square dancing will be the annual
log-sawing contest. This contest
will be among couples not in the
natural resources school.
Each couple will be timed as
they saw through a log using a
two-handed cross-cut saw. Prizes
will be awarded to the winning
couple.
To Exhibit Skills
Throughout this week, various
skills will be exhibited on the
Diagonal at noon and 1 p.m.
Tickets for the dance will be avail-
able on the Diag at the same time
from any natural resources student
and at the door on Saturday.
Members of the Foresters' Club
consist of people from the natu-
ral resources school. Besides their
regular bi-weekly meetings, they
participate in a deer drive and a
Midwest Conclave where students
from several midwest colleges and
universities have contests of wood-
lore.
Bruce Mateer, '60NR, is in charge
of the dance.

HAROLD S. TRICK
711 NORTH UNIVERSITY

WOMEN'S
RUSHING MEETING"
I TONIGHT

7:00 P.M.
8:30 P.M.

Groups 1, 2, 3,45,61 1 8y9, 10,11
Groups 12,13, 14,15,16,17, 18,19,
20, 21, 22

SOMETHING
NEWr
S O METHISN G
UNIQUE'
look for it on
your newsstand
Here within one colorful
cover is a periodical
unlike any other in
America. You'll find'
complete reading for all
the family; for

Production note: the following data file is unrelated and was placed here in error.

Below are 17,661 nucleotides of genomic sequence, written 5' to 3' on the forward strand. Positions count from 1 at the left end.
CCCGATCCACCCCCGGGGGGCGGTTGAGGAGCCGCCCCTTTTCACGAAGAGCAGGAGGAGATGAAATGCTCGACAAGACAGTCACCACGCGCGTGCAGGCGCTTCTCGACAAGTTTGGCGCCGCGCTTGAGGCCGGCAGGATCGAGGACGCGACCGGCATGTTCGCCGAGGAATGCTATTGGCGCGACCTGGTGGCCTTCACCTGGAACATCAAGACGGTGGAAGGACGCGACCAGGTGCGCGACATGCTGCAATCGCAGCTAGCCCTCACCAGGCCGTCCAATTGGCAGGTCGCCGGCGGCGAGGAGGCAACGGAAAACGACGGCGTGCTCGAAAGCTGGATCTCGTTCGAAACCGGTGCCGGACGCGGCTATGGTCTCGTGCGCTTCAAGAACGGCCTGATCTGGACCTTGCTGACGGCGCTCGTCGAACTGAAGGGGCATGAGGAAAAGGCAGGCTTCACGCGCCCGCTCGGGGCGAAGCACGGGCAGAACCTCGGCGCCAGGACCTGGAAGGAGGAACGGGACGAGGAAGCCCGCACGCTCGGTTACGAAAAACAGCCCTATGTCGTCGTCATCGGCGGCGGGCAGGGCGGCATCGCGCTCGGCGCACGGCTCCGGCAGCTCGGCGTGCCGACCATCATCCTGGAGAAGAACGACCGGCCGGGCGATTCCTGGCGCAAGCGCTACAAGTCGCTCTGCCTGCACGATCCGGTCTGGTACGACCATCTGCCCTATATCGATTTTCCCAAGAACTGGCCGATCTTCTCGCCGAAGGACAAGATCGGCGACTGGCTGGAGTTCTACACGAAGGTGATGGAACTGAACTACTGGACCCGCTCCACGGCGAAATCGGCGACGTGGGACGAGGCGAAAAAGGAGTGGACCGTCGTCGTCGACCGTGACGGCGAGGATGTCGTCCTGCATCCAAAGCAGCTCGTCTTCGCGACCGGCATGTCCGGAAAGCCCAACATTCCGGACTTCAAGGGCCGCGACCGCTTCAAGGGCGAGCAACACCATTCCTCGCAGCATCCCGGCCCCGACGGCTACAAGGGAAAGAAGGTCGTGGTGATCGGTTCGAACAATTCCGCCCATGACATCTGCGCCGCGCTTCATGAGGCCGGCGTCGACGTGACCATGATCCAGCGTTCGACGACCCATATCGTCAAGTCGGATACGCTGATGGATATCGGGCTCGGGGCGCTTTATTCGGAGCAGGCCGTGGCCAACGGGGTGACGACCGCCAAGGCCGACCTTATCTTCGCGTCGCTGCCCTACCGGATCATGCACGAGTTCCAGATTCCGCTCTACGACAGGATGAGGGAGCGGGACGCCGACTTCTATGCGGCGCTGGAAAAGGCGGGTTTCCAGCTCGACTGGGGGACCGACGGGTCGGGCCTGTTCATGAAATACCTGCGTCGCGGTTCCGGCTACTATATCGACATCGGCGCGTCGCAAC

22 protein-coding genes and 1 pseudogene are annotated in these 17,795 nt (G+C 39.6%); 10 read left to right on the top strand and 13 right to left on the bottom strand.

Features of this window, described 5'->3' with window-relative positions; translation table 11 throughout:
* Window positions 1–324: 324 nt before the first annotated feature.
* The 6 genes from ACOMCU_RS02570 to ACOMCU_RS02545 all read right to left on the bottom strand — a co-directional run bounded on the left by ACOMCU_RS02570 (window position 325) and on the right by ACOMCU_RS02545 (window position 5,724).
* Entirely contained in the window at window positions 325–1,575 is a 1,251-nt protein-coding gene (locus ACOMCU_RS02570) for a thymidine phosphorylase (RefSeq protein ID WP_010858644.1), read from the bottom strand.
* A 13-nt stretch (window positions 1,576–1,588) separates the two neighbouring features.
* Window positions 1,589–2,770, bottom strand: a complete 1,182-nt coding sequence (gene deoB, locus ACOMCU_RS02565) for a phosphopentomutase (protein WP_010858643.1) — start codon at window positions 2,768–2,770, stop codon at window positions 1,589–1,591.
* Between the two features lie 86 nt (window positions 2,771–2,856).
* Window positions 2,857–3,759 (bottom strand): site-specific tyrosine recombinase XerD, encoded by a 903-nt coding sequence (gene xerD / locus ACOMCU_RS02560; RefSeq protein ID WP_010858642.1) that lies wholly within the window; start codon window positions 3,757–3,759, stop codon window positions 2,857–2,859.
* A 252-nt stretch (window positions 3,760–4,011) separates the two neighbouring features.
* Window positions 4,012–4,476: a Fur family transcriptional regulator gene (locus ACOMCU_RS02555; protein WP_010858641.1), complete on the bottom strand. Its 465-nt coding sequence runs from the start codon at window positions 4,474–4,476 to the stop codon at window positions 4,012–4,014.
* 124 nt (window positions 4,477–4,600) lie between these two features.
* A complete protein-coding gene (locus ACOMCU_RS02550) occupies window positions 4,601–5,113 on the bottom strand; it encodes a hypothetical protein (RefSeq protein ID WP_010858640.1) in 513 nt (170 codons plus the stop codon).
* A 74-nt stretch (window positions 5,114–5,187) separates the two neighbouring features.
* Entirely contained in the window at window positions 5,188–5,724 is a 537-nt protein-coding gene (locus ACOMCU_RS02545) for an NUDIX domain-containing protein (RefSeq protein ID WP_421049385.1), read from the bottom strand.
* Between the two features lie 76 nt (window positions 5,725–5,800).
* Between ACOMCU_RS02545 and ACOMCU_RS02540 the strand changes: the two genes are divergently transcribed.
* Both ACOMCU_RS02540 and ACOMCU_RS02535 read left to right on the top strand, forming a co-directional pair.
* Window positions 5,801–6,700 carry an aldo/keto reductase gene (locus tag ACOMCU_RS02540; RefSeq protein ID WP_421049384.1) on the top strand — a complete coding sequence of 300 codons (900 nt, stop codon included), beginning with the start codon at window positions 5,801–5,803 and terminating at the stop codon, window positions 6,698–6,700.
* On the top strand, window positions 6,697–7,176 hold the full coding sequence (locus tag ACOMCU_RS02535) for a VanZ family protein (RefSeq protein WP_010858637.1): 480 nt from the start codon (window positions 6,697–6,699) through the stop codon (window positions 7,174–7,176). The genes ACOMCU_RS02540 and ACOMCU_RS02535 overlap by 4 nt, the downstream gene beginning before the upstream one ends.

every week the
STAR WEEKLY
brings you:

AT THE LEAGUE

--

................

WAA

Sets,

Petition Date
For Offices
Applications Available
For Group Positions,
Club Managerships
Petitioning for positions on the'
Women's Athletic Association
Board will begin Monday, March 2
and continue through Tuesday,
March 10.
Offices open foi petitioning in-
clude those of president, vice-
president of special projects, vice-
president of tudent relations, sec-
retary, treasurer, sorority manager,
dormitory manager, ARFCW (Ath-
letic Recreation Federation for
College Women) representative
and public relations manager.
Club-manager positions are open
for the following clubs: Basket-
ball, Bowling, Golf, Field Hockey,
Ski, Rifle and Tennis. Co-man-
agers will. be selected. from the
following clubs: Badminton, Bal-
let, Fencing, Figure Skating, Mod-
ern Dance and Riding. Both men
and women may petition for these
posts.
Michifish and Michifin Club po-
sitions will also be open, but they-
will be filled by women students
within the clubs.
Norma Clarke, '59, current WAA
president, emphasized that any
scholastically eligible student may
petition for'the offices.
Petitions will be placed in the
Women's Athletic Building, Bar-
bour Gym, the Women's Pool and
the Women's League and may be
picked up beginning Monday. Stu-